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I want to solve this exponential equation:

$$2^x=3$$

To do this, I apply the logarithm of base 2 to both sides of the equation:

$$\log_22^x = 3 \implies x\log_22 = \log_23 \implies x = \log_23$$

I would not be able to go on from here. My textbook suggests that the answer is $\frac 1 9$. How? I can't really wrap my head around this even though I know this is pretty easy. Any hints?

Edit: this is what the textbook adds:

$$\log_3x = -2$$

And then applies a function $3^t$ so that

$$x=3^{-2}= \frac 1 9$$

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    $\begingroup$ You are right and text book is wrong. $\endgroup$ – Bumblebee Jul 27 '18 at 13:41
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    $\begingroup$ You've gone as far as you can easily go. Analytic methods show that $\log_23\approx 1.584962501$. Certainly not $\frac 19$ (easy to see that, in fact, it is irrational). $\endgroup$ – lulu Jul 27 '18 at 13:41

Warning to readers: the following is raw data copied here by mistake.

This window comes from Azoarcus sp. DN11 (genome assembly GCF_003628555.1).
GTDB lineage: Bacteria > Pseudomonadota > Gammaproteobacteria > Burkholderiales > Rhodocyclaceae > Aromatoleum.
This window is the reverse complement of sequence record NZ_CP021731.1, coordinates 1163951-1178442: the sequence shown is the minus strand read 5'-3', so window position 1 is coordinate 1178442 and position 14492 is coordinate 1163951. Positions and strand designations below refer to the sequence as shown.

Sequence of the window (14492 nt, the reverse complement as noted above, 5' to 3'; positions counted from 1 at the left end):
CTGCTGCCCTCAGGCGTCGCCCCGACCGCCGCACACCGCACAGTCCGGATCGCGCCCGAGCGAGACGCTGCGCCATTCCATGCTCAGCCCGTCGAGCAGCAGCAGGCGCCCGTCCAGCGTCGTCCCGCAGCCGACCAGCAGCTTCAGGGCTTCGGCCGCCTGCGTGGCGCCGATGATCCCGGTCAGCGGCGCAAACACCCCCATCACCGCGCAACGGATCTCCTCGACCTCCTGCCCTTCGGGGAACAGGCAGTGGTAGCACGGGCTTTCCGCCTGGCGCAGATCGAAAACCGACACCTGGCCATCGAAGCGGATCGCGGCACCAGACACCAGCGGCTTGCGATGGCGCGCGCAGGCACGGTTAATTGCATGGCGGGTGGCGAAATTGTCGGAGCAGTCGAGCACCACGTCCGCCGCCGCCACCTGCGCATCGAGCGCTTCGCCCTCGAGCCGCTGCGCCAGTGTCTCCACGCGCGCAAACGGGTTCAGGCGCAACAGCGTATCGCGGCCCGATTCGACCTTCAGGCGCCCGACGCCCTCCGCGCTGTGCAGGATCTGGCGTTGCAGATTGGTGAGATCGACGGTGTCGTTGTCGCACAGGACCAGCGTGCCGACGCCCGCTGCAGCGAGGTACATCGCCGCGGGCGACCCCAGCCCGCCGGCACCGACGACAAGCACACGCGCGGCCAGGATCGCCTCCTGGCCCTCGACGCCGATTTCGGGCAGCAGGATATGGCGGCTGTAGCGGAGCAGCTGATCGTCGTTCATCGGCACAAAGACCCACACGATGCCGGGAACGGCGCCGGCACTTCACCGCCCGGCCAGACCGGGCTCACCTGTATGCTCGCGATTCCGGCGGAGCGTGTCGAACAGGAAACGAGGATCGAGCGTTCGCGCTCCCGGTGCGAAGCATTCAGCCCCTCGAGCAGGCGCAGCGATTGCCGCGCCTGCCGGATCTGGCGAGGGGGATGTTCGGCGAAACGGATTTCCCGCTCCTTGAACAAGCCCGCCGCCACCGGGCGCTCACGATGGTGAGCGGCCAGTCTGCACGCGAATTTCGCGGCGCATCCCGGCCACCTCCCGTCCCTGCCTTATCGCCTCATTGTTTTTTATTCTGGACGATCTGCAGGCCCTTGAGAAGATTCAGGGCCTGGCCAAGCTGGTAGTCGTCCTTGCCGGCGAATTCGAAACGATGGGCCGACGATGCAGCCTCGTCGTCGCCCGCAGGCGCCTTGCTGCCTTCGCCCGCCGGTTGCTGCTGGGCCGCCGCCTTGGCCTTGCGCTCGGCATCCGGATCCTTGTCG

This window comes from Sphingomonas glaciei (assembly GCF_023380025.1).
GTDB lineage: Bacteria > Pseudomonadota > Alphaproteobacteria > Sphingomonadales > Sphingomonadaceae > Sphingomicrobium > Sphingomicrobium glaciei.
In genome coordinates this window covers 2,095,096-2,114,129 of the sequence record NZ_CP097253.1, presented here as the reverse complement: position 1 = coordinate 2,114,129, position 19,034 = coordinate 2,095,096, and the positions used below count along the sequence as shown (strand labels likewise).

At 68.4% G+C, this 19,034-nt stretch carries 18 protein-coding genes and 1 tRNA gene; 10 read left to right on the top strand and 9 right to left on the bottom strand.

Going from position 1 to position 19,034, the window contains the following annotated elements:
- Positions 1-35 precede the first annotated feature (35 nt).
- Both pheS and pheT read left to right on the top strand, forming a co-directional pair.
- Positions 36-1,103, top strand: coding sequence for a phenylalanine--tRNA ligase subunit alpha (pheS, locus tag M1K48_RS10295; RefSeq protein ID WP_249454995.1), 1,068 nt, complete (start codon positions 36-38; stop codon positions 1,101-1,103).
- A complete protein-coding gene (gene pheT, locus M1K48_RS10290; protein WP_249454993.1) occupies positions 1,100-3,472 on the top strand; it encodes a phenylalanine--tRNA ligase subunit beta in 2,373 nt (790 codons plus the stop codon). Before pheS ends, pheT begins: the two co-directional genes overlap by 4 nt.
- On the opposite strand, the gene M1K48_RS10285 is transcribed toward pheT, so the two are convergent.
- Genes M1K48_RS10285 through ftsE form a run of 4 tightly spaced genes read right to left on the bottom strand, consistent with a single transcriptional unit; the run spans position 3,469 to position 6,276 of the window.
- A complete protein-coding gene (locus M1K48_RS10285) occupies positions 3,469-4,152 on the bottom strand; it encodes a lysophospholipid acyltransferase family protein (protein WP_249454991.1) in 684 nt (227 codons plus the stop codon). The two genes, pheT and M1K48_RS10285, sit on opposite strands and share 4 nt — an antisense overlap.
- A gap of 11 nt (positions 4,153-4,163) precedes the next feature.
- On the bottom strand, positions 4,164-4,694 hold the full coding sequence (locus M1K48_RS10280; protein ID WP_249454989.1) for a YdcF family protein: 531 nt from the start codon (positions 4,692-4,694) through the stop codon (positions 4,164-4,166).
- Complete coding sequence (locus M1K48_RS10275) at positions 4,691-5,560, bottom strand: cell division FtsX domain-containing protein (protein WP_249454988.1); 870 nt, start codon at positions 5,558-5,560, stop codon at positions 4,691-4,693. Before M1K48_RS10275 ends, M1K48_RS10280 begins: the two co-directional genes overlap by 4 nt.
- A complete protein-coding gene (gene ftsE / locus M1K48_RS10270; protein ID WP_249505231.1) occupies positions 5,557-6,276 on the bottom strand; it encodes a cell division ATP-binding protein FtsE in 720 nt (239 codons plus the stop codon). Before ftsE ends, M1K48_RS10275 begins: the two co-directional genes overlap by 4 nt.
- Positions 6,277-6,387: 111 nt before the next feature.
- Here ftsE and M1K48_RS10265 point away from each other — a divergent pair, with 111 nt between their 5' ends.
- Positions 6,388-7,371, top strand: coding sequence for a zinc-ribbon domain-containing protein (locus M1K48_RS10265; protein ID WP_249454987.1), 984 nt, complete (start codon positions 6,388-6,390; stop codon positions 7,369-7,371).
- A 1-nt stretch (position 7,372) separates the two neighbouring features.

• $\begingroup$ Your answer is right and $1/9$ is wrong. The correct numerical value is about $1.58$. Are you sure you copied the problem correctly? $\endgroup$ – Ethan Bolker Jul 27 '18 at 13:41
  • $\begingroup$ change book! :P $\endgroup$ – gimusi Jul 27 '18 at 13:44
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    $\begingroup$ Ops, it seems that the book reports two distinct examples of logarithmic and exponential equations but it's not made clear from the text. Sorry and thanks everyone! $\endgroup$ – Cesare Jul 27 '18 at 13:49
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Yes your solution is absolutely correct, indeed by definition

$$2^x=2^{(\log_2 3)}=3$$

That seems the solution to

$$\log_3 x=-2 \implies 3^{\log_3 x}=3^{-2} \implies x=\frac19 $$

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